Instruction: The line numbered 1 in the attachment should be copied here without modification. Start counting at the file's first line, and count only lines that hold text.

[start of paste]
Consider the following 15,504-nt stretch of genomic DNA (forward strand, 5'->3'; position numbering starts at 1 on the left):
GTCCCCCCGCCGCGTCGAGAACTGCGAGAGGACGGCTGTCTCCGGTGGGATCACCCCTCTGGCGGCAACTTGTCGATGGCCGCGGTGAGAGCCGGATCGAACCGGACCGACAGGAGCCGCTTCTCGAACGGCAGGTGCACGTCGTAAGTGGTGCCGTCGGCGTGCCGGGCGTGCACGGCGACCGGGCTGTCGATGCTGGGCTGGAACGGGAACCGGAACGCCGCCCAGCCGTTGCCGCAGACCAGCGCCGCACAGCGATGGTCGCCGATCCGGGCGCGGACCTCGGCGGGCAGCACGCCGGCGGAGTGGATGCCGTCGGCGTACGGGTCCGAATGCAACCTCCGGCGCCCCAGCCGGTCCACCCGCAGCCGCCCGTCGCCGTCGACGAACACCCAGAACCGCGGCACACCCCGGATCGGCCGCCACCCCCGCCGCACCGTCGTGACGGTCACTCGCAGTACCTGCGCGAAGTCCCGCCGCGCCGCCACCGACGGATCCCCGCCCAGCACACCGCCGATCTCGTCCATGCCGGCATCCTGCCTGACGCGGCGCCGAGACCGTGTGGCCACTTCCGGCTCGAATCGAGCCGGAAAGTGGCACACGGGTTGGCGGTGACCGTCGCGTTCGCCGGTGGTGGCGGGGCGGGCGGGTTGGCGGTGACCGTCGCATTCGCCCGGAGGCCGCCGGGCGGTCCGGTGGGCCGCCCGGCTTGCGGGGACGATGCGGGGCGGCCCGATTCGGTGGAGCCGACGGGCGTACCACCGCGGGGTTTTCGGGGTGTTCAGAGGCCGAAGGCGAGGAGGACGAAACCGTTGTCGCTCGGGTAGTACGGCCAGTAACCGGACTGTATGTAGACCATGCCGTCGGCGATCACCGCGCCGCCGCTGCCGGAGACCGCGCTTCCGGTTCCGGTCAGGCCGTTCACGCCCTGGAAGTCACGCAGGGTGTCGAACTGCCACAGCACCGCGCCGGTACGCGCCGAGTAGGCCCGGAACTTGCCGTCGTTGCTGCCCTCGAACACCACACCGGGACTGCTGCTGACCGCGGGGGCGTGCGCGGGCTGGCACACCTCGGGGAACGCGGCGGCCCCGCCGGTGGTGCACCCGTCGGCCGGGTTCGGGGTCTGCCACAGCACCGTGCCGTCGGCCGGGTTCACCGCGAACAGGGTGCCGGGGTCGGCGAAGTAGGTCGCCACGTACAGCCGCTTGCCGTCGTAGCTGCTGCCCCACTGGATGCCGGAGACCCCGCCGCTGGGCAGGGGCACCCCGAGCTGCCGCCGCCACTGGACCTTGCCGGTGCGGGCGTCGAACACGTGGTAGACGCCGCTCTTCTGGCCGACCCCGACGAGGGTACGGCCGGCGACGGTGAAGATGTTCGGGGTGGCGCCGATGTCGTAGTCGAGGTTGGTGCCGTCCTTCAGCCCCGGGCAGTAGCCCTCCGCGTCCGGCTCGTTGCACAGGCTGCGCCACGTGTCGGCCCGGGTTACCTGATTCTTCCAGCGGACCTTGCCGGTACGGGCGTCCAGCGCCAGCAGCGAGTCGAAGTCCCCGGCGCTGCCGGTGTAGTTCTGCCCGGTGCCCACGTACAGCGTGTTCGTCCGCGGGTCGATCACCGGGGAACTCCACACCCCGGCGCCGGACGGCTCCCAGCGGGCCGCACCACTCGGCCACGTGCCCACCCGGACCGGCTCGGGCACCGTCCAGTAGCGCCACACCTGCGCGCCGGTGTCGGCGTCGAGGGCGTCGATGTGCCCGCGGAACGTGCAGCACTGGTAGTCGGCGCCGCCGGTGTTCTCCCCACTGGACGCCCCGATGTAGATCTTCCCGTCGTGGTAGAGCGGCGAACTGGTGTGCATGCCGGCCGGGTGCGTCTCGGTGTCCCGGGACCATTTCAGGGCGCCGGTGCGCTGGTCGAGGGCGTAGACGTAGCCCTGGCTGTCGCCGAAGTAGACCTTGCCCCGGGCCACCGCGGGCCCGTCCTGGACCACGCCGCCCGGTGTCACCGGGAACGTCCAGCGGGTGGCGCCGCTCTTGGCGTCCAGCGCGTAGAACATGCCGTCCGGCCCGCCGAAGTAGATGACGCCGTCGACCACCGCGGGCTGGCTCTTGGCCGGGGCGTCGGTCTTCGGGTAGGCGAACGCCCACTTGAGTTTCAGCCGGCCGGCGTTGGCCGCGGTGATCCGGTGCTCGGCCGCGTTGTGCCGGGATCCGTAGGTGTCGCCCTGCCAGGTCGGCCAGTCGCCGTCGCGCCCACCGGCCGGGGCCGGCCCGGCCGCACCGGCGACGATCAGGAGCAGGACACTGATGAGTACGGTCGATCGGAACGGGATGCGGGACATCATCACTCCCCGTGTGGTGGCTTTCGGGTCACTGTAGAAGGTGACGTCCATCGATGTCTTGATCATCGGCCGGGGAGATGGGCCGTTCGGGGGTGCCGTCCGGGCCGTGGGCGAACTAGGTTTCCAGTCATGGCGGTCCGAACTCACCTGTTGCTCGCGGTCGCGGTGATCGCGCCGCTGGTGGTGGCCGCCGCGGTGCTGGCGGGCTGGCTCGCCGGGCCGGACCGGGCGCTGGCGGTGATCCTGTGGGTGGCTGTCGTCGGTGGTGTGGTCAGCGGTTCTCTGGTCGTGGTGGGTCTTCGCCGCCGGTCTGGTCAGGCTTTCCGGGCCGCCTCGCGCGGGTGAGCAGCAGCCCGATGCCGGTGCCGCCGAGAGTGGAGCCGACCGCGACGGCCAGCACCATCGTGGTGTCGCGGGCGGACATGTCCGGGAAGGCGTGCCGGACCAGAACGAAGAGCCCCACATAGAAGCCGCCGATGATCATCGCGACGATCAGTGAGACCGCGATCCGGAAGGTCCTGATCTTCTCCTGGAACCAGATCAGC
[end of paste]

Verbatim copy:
Consider the following 15,504-nt stretch of genomic DNA (forward strand, 5'->3'; position numbering starts at 1 on the left):